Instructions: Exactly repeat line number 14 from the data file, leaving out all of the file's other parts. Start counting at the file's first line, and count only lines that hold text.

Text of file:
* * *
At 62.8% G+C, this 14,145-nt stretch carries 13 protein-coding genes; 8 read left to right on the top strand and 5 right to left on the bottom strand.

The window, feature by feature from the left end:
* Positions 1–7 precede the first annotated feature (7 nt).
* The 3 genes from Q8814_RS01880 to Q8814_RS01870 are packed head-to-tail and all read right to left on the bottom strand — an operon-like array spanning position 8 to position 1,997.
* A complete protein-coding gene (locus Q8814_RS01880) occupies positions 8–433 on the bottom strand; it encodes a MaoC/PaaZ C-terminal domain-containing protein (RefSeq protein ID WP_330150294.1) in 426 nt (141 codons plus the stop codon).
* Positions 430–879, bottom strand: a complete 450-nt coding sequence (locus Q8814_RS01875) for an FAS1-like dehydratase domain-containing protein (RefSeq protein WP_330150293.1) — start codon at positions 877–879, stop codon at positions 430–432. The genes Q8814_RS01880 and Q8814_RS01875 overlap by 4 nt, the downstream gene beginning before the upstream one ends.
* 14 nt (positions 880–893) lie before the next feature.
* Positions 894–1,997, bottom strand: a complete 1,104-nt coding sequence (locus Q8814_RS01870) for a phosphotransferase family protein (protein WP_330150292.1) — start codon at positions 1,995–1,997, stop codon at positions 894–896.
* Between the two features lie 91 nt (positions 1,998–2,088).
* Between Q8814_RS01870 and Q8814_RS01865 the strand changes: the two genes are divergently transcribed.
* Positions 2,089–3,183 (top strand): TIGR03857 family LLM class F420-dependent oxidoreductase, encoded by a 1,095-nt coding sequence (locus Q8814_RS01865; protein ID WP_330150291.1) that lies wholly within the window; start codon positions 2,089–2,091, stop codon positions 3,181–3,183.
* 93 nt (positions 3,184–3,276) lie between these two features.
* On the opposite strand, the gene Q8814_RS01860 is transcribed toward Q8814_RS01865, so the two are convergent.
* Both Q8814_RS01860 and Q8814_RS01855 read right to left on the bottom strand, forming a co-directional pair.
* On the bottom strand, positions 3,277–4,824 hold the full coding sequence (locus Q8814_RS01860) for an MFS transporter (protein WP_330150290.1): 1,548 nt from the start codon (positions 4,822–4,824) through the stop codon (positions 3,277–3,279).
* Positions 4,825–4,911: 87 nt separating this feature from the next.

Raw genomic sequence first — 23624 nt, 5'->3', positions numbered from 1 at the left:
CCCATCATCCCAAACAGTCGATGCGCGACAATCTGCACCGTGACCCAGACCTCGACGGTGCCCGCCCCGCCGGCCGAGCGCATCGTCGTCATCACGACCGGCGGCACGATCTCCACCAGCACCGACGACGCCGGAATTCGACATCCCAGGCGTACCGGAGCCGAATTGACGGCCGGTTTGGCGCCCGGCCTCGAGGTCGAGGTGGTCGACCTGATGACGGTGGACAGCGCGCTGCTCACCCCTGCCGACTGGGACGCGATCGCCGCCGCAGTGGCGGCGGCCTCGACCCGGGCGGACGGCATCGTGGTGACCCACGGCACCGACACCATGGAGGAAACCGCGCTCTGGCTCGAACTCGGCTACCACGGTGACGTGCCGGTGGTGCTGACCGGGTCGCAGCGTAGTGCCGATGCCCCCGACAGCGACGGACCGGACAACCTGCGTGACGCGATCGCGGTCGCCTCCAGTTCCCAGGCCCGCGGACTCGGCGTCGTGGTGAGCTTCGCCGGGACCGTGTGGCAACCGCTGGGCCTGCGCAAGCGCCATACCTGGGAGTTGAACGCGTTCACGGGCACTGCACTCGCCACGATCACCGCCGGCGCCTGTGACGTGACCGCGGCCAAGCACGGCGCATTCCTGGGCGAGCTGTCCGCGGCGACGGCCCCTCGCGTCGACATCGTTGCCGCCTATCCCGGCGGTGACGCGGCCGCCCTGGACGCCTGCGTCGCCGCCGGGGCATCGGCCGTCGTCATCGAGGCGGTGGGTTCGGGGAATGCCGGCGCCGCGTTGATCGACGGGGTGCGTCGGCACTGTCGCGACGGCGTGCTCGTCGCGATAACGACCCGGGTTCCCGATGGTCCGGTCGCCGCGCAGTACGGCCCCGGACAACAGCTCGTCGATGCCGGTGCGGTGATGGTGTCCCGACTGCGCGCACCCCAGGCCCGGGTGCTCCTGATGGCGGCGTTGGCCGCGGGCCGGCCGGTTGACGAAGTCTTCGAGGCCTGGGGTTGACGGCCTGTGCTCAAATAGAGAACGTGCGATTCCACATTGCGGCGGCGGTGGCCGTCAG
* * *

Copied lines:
* Both Q8814_RS01860 and Q8814_RS01855 read right to left on the bottom strand, forming a co-directional pair.